Red: The Color of Love and Hate


This user gallery has been created by an independent third party and may not represent the views of the institutions whose collections include the featured works or of Google Arts & Culture.

Red is a color deeply rooted in the human psyche, and connected to the most powerful emotions, love and hate.  This gallery is to display the contrasting feelings this single color can produce.

The Scream, Edvard Munch, 1910, From the collection of: The Munch Museum, Oslo
While the facial expression in this piece could be taken for either fear or excitement, it is the red in the sky and on the walkway that helps clarify that the subject is in distress.
The Holy Family, Martin Schongauer, 1480/1490, From the collection of: Kunsthistorisches Museum Wien
Here red is used as the brightest color in the scene and draws attention to the woman, making her more intimate and relevant than the gentleman in the background.
A Few Small Nips, Frida Kahlo, 1935, From the collection of: Museo Dolores Olmedo
In this scene the use of red is obvious, the blood everywhere makes this a violent and aggressive work.
RED, Choi, Jeonghwa, 2011, From the collection of: Korean Art Museum Association
Here red is the only color besides shades of grey, making it a stark contrast and much more captivating to the eye.
Red Yamari flanked by Virupa and Dombi Heruka, 17th century, From the collection of: Rubin Museum of Art
The red here is the color of the characters expressing anger and helps to emphasize that emotion.
The Mass of Saint Gregory the Great, Master of Portillo, early 16th century, From the collection of: Museum of Fine Arts, Budapest
The red in this scene is used to show people of power and make them more visible as well as seeming more passionate.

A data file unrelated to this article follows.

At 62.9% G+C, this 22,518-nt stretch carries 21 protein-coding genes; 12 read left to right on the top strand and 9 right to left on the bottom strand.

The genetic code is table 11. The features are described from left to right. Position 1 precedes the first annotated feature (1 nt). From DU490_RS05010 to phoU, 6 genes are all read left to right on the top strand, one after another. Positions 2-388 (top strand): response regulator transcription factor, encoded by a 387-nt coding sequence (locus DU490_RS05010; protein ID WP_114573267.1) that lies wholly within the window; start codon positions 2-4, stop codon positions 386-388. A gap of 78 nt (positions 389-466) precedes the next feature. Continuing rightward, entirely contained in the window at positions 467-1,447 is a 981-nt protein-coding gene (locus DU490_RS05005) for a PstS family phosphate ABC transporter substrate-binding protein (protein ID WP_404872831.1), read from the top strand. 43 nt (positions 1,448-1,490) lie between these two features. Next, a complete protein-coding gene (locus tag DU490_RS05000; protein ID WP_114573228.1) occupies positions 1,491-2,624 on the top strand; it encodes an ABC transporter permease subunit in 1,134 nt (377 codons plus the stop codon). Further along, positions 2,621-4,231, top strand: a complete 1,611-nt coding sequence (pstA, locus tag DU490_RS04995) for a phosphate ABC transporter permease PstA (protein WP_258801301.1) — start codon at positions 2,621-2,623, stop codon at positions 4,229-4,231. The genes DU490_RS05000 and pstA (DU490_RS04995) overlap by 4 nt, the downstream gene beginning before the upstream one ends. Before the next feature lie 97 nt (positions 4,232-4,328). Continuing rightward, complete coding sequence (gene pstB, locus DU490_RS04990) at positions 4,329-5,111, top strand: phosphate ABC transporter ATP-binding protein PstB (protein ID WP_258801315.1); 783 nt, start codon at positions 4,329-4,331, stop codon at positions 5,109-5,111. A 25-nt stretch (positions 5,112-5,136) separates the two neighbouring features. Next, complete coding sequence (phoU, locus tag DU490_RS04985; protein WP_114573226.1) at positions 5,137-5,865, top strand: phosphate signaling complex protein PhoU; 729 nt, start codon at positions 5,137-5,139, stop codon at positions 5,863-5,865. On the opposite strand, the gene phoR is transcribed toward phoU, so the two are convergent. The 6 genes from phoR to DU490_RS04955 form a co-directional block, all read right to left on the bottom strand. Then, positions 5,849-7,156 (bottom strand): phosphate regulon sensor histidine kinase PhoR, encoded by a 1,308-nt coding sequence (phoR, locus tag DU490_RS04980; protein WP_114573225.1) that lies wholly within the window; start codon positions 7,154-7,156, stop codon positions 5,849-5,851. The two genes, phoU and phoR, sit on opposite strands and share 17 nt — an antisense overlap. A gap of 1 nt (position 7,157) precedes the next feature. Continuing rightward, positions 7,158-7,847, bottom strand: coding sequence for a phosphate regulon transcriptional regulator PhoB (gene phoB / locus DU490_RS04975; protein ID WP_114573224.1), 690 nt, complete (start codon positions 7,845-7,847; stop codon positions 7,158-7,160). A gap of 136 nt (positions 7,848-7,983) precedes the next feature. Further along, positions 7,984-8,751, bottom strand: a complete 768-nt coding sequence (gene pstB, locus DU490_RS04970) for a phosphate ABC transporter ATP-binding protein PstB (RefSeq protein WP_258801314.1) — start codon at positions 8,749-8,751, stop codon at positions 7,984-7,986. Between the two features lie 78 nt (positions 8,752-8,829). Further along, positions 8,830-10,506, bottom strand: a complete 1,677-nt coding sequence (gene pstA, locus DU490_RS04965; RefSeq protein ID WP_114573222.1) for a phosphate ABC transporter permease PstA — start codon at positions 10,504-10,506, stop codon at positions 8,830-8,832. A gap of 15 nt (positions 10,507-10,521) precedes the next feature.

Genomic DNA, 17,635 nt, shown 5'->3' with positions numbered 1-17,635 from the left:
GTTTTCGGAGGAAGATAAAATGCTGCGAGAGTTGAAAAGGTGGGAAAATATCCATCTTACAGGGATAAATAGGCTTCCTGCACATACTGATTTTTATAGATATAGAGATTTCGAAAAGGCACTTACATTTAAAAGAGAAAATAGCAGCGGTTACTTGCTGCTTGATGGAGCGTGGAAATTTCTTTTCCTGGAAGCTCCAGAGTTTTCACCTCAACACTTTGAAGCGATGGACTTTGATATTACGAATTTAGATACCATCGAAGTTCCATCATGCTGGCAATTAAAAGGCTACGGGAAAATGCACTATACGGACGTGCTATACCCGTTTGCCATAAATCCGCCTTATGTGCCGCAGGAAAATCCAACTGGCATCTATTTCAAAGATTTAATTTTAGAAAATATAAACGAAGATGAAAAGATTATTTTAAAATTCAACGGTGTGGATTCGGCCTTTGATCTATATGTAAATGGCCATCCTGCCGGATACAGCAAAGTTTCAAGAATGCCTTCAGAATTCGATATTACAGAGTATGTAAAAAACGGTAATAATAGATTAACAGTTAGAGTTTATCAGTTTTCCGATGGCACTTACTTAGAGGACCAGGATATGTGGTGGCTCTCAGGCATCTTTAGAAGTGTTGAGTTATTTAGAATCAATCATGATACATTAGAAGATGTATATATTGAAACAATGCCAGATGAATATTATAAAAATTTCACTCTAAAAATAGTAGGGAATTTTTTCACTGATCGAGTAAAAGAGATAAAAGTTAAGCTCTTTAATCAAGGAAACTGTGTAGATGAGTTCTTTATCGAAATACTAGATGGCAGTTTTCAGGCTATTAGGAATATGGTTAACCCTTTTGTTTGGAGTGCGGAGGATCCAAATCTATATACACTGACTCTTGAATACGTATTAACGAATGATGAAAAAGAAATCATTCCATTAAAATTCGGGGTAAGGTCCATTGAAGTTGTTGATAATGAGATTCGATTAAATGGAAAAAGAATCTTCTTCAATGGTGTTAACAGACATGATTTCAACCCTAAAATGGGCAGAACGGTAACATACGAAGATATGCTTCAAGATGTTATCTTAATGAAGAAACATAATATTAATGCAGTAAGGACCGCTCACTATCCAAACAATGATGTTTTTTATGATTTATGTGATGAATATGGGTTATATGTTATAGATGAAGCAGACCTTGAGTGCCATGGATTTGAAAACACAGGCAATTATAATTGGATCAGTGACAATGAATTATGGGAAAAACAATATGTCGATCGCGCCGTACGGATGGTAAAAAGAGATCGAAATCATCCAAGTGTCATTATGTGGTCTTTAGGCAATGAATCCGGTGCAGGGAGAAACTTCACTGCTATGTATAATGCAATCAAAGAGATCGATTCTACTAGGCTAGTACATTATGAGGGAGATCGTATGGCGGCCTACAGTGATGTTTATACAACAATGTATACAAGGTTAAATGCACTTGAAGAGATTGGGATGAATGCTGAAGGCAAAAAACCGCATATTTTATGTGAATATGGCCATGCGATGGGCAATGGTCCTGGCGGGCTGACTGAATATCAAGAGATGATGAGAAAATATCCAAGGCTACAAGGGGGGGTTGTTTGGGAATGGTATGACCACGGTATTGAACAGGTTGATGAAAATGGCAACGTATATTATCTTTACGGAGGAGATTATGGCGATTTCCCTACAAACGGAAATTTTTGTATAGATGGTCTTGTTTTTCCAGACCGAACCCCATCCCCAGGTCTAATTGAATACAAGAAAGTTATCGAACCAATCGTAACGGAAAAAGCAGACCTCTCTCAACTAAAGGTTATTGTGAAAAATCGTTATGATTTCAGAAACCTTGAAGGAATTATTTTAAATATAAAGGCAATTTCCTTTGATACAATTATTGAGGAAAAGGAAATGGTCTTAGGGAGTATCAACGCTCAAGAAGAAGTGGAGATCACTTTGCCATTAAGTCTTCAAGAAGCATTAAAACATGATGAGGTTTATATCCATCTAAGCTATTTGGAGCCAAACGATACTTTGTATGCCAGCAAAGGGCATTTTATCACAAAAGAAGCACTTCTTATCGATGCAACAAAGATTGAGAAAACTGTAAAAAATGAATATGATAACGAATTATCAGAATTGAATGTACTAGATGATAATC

Self-Portrait, Kaita Murayama, Taisho period, dated 1918, From the collection of: Osaka City Museum of Fine Arts
Muyarama's choice to use red as the primary color for his portrait gives this piece grittier feel.
The Mourning Mary Magdalene, Colijn de Coter, ca. 1500, From the collection of: Museum of Fine Arts, Budapest
The only red in this image is that in her sleeves, putting more emphasis on the gesture of mourning Mary is doing with her hands.
Lady in red, József Rippl-Rónai, 1898, From the collection of: Museum of Applied Arts, Budapest
The position of the woman's hips as well as the viewing angle are both to show her beauty and curves, which the red dress helps to convey.
Red Engine, Sándor Bortnyik (1883–1976), 1918, From the collection of: Hungarian National Museum
Here red is used to give the piece a warm overall tone, where as another color could not.
(Main View), From the collection of: The J. Paul Getty Museum
Again we can see the use of red in blood to convey a violent act taking place, but it is also used to show that the character catching Jesus cares greatly about him.
Here the red dress makes the woman pop and stand out of the background, drawing attention to her and making her more ascetically pleasing.
Saint John the Evangelist Weeping, Colijn de Coter, ca. 1500, From the collection of: Museum of Fine Arts, Budapest
Again red is used to show an important religious figure and represent his power and authority.
Dancing Red Ganapati of the Three Red Deities, 15th-16th century, From the collection of: Rubin Museum of Art
The red here is used to create the illusion of movement, particularly where the red and blue come together in the jagged pattern around the character, reminiscent of fire.
Red Mark, Villoria, Ana, 2006/2006, From the collection of: Universidad Pública de Navarra
In the final image of this gallery, we have an example of the most recognizable universal symbols of love and passion, the heart. Red with the color of the life giving blood that runs through it.
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